With a little old driver, so lively and quick,
I knew in a moment it must be St Nick.
More rapid than eagles his coursers they came,
And he whistled, and shouted, and called them by name!
“Now Dasher! now, Dancer! now, Prancer and Vixen!
On, Comet! On, Cupid! on, on Donner and Blitzen!
To the top of the porch! to the top of the wall!
Now dash away! Dash away! Dash away all!”
As dry leaves that before the wild hurricane fly,
When they meet with an obstacle, mount to the sky.
So up to the house-top the coursers they flew,
With the sleigh full of Toys, and St Nicholas too.
And then, in a twinkling, I heard on the roof
The prancing and pawing of each little hoof.
As I drew in my head, and was turning around,
Down the chimney St Nicholas came with a bound.
He was dressed all in fur, from his head to his foot,
And his clothes were all tarnished with ashes and soot.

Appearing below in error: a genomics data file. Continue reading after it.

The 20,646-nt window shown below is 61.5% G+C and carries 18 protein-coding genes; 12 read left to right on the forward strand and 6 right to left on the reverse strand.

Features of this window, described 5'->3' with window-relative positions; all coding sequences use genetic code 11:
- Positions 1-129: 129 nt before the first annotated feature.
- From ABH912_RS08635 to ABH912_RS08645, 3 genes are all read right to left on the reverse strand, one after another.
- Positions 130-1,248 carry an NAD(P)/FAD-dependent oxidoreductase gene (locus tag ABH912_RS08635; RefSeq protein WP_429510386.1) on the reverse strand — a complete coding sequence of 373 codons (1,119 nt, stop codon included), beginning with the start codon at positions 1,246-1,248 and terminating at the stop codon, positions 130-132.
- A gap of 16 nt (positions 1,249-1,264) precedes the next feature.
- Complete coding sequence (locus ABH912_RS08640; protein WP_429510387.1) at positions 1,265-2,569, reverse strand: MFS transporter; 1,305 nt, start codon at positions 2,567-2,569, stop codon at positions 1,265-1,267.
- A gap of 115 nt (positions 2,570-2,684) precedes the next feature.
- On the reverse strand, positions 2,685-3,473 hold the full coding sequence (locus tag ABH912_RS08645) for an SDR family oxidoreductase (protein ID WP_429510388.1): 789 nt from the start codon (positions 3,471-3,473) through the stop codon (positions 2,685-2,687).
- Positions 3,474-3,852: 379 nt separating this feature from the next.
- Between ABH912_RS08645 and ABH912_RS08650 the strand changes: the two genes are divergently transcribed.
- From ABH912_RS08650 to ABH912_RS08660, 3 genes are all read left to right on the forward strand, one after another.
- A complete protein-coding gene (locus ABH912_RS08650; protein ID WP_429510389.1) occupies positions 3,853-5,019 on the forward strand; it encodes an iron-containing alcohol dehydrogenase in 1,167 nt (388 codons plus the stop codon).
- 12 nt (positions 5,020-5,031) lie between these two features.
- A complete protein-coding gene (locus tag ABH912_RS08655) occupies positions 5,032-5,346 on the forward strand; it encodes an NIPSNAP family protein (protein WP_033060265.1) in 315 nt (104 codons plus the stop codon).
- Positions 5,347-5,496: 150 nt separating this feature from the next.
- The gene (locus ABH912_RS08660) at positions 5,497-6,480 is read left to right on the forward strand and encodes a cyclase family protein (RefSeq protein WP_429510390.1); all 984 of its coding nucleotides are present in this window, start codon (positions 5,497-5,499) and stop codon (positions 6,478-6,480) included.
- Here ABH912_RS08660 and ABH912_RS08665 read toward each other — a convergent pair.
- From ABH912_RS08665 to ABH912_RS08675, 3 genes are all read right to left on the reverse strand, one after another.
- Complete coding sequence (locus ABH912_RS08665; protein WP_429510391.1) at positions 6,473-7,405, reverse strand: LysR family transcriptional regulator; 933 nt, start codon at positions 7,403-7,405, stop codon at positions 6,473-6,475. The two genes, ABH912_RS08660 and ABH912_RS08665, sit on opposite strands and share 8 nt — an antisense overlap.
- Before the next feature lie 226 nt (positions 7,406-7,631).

A bundle of Toys he had flung on his back,
And he looked like a peddler, just opening his pack.
His eyes-how they twinkled! his dimples how merry!
His cheeks were like roses, his nose like a cherry!
His droll little mouth was drawn up like a bow,
And the beard of his chin was as white as the snow.
The stump of a pipe he held tight in his teeth,
And the smoke it encircled his head like a wreath.
He had a broad face and a little round belly,
That shook when he laughed, like a bowlful of jelly!
He was chubby and plump, a right jolly old elf,
And I laughed when I saw him, in spite of myself!
A wink of his eye and a twist of his head,
Soon gave me to know I had nothing to dread.
He spoke not a word, but went straight to his work,
And filled all the stockings, then turned with a jerk.
And laying his finger aside of his nose,
And giving a nod, up the chimney he rose!
He sprang to his sleigh, to his team gave a whistle,
And away they all flew like the down of a thistle.
But I heard him exclaim, ‘ere he drove out of sight,
“Happy Christmas to all, and to all a good-night!”
FAVORITE CHRISTMAS MOVIE:
I saw this movie quite a few years ago and cried like a big ol’ baby. It’s been my favorite since, and it still makes me cry… every time I watch it.
The Christmas Shoes by Donna VanLiere